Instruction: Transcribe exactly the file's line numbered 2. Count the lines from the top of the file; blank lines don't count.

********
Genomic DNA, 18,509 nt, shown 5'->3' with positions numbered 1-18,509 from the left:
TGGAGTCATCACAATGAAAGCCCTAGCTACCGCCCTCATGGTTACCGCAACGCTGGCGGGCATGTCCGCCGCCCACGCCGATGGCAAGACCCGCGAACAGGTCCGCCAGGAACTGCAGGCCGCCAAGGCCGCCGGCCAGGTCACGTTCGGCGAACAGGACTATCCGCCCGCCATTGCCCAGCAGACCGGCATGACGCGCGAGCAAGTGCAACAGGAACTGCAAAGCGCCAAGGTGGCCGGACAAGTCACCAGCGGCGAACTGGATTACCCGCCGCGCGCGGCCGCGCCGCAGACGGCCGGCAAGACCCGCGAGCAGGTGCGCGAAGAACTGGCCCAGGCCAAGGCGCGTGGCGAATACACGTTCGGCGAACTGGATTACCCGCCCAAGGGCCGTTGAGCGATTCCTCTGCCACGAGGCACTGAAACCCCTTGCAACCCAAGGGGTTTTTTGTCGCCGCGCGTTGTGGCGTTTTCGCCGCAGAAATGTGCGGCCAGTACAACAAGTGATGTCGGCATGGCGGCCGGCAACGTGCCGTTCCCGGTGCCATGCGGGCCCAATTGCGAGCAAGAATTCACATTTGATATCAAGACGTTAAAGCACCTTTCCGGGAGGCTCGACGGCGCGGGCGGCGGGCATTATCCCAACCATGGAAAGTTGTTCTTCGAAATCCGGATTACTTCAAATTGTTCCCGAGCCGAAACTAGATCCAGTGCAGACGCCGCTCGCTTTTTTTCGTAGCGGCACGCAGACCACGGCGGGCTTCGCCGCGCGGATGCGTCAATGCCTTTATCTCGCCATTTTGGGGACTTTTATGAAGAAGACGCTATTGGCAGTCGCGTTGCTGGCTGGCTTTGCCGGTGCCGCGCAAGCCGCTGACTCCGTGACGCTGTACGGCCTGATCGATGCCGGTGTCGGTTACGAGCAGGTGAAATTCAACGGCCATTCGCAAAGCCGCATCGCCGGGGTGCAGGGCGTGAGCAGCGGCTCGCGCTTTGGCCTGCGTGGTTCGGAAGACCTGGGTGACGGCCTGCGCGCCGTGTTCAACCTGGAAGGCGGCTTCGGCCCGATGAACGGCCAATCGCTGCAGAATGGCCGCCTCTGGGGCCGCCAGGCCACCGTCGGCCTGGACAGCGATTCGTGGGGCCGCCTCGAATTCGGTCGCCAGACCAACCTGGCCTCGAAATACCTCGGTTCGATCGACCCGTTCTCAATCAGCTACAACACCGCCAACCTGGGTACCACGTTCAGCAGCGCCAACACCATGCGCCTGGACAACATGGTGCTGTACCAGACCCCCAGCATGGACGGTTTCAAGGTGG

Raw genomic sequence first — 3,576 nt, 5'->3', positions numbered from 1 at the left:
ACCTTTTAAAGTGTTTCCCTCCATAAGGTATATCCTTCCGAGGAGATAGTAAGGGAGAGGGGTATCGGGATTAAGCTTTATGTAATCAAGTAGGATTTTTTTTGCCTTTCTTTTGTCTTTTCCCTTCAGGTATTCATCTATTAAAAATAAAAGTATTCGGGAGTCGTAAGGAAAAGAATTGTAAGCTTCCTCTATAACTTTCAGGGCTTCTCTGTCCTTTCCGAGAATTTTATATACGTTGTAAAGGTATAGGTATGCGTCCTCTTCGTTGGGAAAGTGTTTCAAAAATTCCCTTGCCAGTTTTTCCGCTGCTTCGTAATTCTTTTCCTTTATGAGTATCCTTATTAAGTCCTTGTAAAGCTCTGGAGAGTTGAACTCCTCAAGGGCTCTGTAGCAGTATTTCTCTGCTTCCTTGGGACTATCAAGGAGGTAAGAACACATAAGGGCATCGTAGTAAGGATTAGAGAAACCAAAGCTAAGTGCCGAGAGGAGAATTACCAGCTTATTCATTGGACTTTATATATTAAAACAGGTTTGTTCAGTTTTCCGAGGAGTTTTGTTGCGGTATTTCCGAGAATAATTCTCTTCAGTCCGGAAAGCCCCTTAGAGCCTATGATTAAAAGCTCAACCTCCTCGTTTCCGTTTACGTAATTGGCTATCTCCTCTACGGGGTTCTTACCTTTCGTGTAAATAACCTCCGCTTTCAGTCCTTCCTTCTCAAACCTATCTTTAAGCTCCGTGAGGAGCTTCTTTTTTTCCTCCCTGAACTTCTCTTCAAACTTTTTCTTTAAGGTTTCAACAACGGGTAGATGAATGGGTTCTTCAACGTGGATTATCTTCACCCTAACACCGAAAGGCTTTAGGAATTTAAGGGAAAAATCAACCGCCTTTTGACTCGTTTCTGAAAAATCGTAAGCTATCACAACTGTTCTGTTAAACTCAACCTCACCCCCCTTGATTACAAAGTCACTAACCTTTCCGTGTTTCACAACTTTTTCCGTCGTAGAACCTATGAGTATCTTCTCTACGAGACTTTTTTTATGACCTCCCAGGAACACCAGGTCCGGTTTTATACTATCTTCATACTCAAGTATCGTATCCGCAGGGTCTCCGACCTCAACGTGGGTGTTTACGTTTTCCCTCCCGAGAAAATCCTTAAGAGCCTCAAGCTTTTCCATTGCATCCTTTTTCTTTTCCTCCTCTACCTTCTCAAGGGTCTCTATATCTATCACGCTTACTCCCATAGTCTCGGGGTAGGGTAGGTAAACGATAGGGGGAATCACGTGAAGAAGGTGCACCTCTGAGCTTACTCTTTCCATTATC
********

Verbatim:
TGGAGTCATCACAATGAAAGCCCTAGCTACCGCCCTCATGGTTACCGCAACGCTGGCGGGCATGTCCGCCGCCCACGCCGATGGCAAGACCCGCGAACAGGTCCGCCAGGAACTGCAGGCCGCCAAGGCCGCCGGCCAGGTCACGTTCGGCGAACAGGACTATCCGCCCGCCATTGCCCAGCAGACCGGCATGACGCGCGAGCAAGTGCAACAGGAACTGCAAAGCGCCAAGGTGGCCGGACAAGTCACCAGCGGCGAACTGGATTACCCGCCGCGCGCGGCCGCGCCGCAGACGGCCGGCAAGACCCGCGAGCAGGTGCGCGAAGAACTGGCCCAGGCCAAGGCGCGTGGCGAATACACGTTCGGCGAACTGGATTACCCGCCCAAGGGCCGTTGAGCGATTCCTCTGCCACGAGGCACTGAAACCCCTTGCAACCCAAGGGGTTTTTTGTCGCCGCGCGTTGTGGCGTTTTCGCCGCAGAAATGTGCGGCCAGTACAACAAGTGATGTCGGCATGGCGGCCGGCAACGTGCCGTTCCCGGTGCCATGCGGGCCCAATTGCGAGCAAGAATTCACATTTGATATCAAGACGTTAAAGCACCTTTCCGGGAGGCTCGACGGCGCGGGCGGCGGGCATTATCCCAACCATGGAAAGTTGTTCTTCGAAATCCGGATTACTTCAAATTGTTCCCGAGCCGAAACTAGATCCAGTGCAGACGCCGCTCGCTTTTTTTCGTAGCGGCACGCAGACCACGGCGGGCTTCGCCGCGCGGATGCGTCAATGCCTTTATCTCGCCATTTTGGGGACTTTTATGAAGAAGACGCTATTGGCAGTCGCGTTGCTGGCTGGCTTTGCCGGTGCCGCGCAAGCCGCTGACTCCGTGACGCTGTACGGCCTGATCGATGCCGGTGTCGGTTACGAGCAGGTGAAATTCAACGGCCATTCGCAAAGCCGCATCGCCGGGGTGCAGGGCGTGAGCAGCGGCTCGCGCTTTGGCCTGCGTGGTTCGGAAGACCTGGGTGACGGCCTGCGCGCCGTGTTCAACCTGGAAGGCGGCTTCGGCCCGATGAACGGCCAATCGCTGCAGAATGGCCGCCTCTGGGGCCGCCAGGCCACCGTCGGCCTGGACAGCGATTCGTGGGGCCGCCTCGAATTCGGTCGCCAGACCAACCTGGCCTCGAAATACCTCGGTTCGATCGACCCGTTCTCAATCAGCTACAACACCGCCAACCTGGGTACCACGTTCAGCAGCGCCAACACCATGCGCCTGGACAACATGGTGCTGTACCAGACCCCCAGCATGGACGGTTTCAAGGTGG